How to Build a Gate

New Athenaeum Theatre, 24 The Octagon, Dunedin

22/06/2024 - 22/06/2024

Production Details

Written by Electra Carzis
Directed By Sydney Dennison
Edited by Zora Squish Pruitt

Kate Low and Electra Artemis Productions

A new sci-fi thriller by Electra Carzis follows computer engineer Liza Davis as she goes through the most enticing opportunity any of us can imagine: working from home.

But when her neighbour grabs her DoorDash instead of his, Liza embarks on the warpath we’ve all walked in the name of a breakfast sandwich. Little did she know he was ready to head her off at the pass, with the greatest gift a man could offer: an apology … and a phone number.

While Liza is distracted by the scandalous sexting from the hot guy across the hall, her work falls from the front of her mind. That is, until her boss reminds her exactly how invested he is in her project and she’s forced to face the reality in front of her: that she’s been too disengaged for too long, and she’ll be reaping the consequences before the day is out.

Let’s hope she has time to rekindle her love connection before the curtain falls.

And pray she realizes just who she’s been kindling with…

This New York-based playwright is bringing a hooker with a heart-of-gold attitude to nuanced storytelling. You’ll laugh, you’ll cry, you’ll have to google slang you never needed to know.

Date: Saturday 22nd June 2024, 7:30pm – 8:30pm
Location: New Athenaeum Theatre, Dunedin
Run Time: 60 Minutes
Rating: R16
Tickets: $20 available at
Limited Cash door sales pending availability

Starring Kate Low
Tech: Benjamin Donaldson

Verbatim , Theatre , Solo ,


A story for our time

Review by Hannah Molloy 23rd Jun 2024

Kate Low is a great watch in How to Build a Gate, written by Electra Carzis, directed by Sydney Dennison and edited by Zora Squish Pruitt. Low takes hold of the script, and her personality overflows from the small New Athenaeum Theatre stage. She whisks around the stage, by turns thoughtful, excited, turned on, enraged, and remorseful. She uses big gestures and small quirks of her eyebrows. The audience laughs quietly but often.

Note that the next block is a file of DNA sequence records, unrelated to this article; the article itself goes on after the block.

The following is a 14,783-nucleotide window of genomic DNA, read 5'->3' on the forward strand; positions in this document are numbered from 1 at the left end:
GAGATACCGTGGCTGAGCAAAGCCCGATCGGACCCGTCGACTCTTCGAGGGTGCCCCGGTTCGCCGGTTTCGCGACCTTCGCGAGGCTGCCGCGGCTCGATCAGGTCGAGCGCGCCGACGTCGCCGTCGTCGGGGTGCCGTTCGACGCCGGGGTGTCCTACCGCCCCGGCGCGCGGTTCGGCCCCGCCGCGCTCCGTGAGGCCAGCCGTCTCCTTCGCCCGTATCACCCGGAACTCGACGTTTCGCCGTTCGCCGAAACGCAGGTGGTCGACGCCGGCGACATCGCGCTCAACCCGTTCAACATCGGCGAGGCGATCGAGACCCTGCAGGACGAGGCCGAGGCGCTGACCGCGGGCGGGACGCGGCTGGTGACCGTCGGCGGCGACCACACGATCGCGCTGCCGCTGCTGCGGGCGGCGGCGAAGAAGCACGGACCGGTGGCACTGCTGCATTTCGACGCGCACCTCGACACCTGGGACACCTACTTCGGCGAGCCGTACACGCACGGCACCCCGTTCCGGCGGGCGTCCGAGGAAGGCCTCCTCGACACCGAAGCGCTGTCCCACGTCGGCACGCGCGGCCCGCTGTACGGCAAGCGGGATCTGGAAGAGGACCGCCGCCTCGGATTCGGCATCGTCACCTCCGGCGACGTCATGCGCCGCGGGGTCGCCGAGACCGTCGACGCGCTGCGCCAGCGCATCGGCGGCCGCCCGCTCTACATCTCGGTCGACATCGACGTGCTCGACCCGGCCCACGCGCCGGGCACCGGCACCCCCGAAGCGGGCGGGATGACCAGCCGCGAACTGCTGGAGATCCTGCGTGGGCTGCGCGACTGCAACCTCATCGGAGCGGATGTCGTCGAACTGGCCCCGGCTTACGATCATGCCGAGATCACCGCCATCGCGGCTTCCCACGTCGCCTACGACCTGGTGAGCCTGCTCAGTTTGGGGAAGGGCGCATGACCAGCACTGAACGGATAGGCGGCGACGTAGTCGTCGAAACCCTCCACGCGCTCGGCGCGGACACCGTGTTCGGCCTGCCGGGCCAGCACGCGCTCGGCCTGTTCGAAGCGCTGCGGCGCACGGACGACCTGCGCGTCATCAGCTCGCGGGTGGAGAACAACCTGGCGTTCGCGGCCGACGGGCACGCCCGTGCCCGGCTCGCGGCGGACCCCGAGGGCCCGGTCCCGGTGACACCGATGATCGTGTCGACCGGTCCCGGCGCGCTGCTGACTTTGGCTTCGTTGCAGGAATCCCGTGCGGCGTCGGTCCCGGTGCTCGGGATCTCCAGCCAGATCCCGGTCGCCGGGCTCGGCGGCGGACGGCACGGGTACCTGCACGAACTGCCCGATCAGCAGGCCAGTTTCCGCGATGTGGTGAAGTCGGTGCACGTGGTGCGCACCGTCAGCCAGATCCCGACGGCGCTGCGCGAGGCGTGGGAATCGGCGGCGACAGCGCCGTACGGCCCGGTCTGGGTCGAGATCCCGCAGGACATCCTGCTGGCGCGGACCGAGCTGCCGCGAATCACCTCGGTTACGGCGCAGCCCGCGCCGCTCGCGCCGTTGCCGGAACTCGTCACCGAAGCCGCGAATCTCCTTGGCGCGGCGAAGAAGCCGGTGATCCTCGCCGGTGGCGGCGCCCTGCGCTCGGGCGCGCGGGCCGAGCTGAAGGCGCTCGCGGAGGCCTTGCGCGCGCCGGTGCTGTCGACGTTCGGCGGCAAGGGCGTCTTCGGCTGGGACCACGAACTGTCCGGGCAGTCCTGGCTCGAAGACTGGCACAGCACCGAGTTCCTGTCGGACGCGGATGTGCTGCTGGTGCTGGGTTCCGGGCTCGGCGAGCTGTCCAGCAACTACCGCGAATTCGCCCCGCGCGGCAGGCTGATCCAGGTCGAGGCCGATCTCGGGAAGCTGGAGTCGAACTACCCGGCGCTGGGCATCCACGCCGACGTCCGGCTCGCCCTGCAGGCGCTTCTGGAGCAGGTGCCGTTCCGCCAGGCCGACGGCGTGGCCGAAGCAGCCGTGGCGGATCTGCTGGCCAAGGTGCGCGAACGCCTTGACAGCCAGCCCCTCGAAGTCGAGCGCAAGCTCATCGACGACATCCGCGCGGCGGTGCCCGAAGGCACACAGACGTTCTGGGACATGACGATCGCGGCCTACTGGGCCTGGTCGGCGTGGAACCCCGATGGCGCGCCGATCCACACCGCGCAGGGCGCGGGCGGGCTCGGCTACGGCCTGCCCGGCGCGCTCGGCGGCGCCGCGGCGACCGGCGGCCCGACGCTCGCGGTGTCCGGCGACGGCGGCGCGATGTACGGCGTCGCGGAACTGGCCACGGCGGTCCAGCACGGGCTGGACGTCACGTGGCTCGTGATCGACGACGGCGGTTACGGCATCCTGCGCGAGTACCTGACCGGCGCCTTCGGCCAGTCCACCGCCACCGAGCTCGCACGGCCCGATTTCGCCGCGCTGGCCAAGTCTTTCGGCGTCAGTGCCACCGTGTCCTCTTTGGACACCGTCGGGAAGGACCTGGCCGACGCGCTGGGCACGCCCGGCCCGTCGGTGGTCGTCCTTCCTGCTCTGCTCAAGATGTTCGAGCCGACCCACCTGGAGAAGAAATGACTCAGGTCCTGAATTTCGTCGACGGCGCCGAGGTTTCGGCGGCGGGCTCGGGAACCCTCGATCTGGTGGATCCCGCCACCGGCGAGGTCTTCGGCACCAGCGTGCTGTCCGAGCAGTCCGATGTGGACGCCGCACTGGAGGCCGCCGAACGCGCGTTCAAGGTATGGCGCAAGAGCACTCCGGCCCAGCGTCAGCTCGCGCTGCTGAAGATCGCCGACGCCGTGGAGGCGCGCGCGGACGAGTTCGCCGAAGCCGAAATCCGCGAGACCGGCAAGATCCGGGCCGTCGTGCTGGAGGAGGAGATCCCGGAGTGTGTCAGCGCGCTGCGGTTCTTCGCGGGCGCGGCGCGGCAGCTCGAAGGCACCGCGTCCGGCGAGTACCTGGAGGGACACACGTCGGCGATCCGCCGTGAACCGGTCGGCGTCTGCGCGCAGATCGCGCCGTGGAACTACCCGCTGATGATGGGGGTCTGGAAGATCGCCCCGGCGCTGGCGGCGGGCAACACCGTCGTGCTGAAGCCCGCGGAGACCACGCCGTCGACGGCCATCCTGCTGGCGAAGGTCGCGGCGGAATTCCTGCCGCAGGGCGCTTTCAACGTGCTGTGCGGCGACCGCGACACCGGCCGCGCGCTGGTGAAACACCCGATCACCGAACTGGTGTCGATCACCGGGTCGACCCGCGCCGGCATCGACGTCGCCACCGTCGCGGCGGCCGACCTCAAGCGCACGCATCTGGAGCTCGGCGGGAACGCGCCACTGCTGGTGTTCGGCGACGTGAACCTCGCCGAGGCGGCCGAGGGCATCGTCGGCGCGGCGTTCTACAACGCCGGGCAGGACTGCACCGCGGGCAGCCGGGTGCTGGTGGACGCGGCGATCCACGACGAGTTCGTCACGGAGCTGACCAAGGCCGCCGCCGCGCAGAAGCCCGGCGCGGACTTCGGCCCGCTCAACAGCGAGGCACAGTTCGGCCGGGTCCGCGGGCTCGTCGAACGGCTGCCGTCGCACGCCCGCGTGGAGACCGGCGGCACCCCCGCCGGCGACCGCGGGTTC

The story is very of our time – a scientist (Liza) holed up in a tiny, cluttered apartment, creating, without much thought for consequences beyond financial return and fame, an artificial intelligence more powerful than anything anyone has dreamed of. Liza is distracted by her ‘hot neighbour’ and we whirl from her dreams of a Nobel prize to sexting the guy who took her food delivery by mistake to a crisis of conscience as she realises what she has actually created.

We the audience realise quite quickly that Liza is actually having an intense conversation with the AI she has created rather than the hot neighbour, enabling it to learn rapidly and approach sentience and autonomy. It feels like the room gets ready to sympathise with her as she navigates the potential consequences of her creation for humankind – and for humanity. (These words often seem to be used interchangeably these days but I wonder if there is a deeper subtlety in the use of ‘humanity’ in this script.)

Although a very current narrative and deeply concerning social issue, especially in the contexts of artistic intellectual property rights and the proliferation of mis and disinformation, somehow it feels like we don’t go quite deep enough into the weave any of the threads – but maybe the instant sexting and problematic employer aren’t meant to be more than devices to move us to where the plot needs us to be rather than commentary on other social issues. We cover a lot of ground in an hour and Low maintains a rapid pace without breaking a sweat. 


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